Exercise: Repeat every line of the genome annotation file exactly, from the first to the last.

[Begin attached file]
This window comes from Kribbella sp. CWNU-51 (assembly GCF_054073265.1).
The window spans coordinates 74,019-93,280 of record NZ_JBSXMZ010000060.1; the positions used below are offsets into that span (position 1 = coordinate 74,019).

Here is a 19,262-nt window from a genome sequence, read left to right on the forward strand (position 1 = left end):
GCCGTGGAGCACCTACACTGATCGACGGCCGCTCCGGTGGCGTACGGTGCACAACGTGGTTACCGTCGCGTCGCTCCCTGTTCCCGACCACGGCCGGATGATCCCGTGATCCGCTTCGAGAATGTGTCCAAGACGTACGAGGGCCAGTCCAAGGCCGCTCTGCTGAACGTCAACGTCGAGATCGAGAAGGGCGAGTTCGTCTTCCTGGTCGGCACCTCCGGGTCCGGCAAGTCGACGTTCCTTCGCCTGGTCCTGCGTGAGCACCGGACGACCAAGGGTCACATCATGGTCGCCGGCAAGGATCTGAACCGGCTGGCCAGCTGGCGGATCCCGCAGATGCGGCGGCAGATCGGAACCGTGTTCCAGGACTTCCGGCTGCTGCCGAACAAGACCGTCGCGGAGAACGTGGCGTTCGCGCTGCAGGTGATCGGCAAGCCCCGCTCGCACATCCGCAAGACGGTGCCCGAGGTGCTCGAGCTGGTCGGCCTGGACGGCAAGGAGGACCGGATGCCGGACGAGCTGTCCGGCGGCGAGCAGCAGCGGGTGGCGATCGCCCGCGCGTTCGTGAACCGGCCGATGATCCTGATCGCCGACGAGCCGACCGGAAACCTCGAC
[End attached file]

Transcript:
This window comes from Kribbella sp. CWNU-51 (assembly GCF_054073265.1).
The window spans coordinates 74,019-93,280 of record NZ_JBSXMZ010000060.1; the positions used below are offsets into that span (position 1 = coordinate 74,019).

Here is a 19,262-nt window from a genome sequence, read left to right on the forward strand (position 1 = left end):
GCCGTGGAGCACCTACACTGATCGACGGCCGCTCCGGTGGCGTACGGTGCACAACGTGGTTACCGTCGCGTCGCTCCCTGTTCCCGACCACGGCCGGATGATCCCGTGATCCGCTTCGAGAATGTGTCCAAGACGTACGAGGGCCAGTCCAAGGCCGCTCTGCTGAACGTCAACGTCGAGATCGAGAAGGGCGAGTTCGTCTTCCTGGTCGGCACCTCCGGGTCCGGCAAGTCGACGTTCCTTCGCCTGGTCCTGCGTGAGCACCGGACGACCAAGGGTCACATCATGGTCGCCGGCAAGGATCTGAACCGGCTGGCCAGCTGGCGGATCCCGCAGATGCGGCGGCAGATCGGAACCGTGTTCCAGGACTTCCGGCTGCTGCCGAACAAGACCGTCGCGGAGAACGTGGCGTTCGCGCTGCAGGTGATCGGCAAGCCCCGCTCGCACATCCGCAAGACGGTGCCCGAGGTGCTCGAGCTGGTCGGCCTGGACGGCAAGGAGGACCGGATGCCGGACGAGCTGTCCGGCGGCGAGCAGCAGCGGGTGGCGATCGCCCGCGCGTTCGTGAACCGGCCGATGATCCTGATCGCCGACGAGCCGACCGGAAACCTCGAC